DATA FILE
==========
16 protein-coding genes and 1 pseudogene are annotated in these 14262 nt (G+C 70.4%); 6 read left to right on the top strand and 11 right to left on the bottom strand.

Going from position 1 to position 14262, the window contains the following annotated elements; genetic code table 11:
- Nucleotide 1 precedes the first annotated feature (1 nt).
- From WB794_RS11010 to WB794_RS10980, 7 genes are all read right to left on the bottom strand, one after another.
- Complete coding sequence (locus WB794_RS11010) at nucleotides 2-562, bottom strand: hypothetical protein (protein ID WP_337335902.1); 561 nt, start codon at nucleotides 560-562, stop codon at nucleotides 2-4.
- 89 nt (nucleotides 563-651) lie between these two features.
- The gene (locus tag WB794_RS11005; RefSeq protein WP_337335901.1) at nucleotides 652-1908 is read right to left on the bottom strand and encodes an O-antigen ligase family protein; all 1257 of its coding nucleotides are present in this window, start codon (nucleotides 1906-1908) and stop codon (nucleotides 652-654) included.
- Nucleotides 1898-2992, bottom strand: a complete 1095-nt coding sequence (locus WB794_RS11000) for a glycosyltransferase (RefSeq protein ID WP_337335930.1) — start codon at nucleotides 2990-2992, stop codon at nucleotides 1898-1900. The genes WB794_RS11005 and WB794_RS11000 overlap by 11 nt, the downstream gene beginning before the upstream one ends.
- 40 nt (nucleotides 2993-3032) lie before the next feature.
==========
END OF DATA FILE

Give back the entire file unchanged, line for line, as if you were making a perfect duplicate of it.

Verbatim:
16 protein-coding genes and 1 pseudogene are annotated in these 14262 nt (G+C 70.4%); 6 read left to right on the top strand and 11 right to left on the bottom strand.

Going from position 1 to position 14262, the window contains the following annotated elements; genetic code table 11:
- Nucleotide 1 precedes the first annotated feature (1 nt).
- From WB794_RS11010 to WB794_RS10980, 7 genes are all read right to left on the bottom strand, one after another.
- Complete coding sequence (locus WB794_RS11010) at nucleotides 2-562, bottom strand: hypothetical protein (protein ID WP_337335902.1); 561 nt, start codon at nucleotides 560-562, stop codon at nucleotides 2-4.
- 89 nt (nucleotides 563-651) lie between these two features.
- The gene (locus tag WB794_RS11005; RefSeq protein WP_337335901.1) at nucleotides 652-1908 is read right to left on the bottom strand and encodes an O-antigen ligase family protein; all 1257 of its coding nucleotides are present in this window, start codon (nucleotides 1906-1908) and stop codon (nucleotides 652-654) included.
- Nucleotides 1898-2992, bottom strand: a complete 1095-nt coding sequence (locus WB794_RS11000) for a glycosyltransferase (RefSeq protein ID WP_337335930.1) — start codon at nucleotides 2990-2992, stop codon at nucleotides 1898-1900. The genes WB794_RS11005 and WB794_RS11000 overlap by 11 nt, the downstream gene beginning before the upstream one ends.
- 40 nt (nucleotides 2993-3032) lie before the next feature.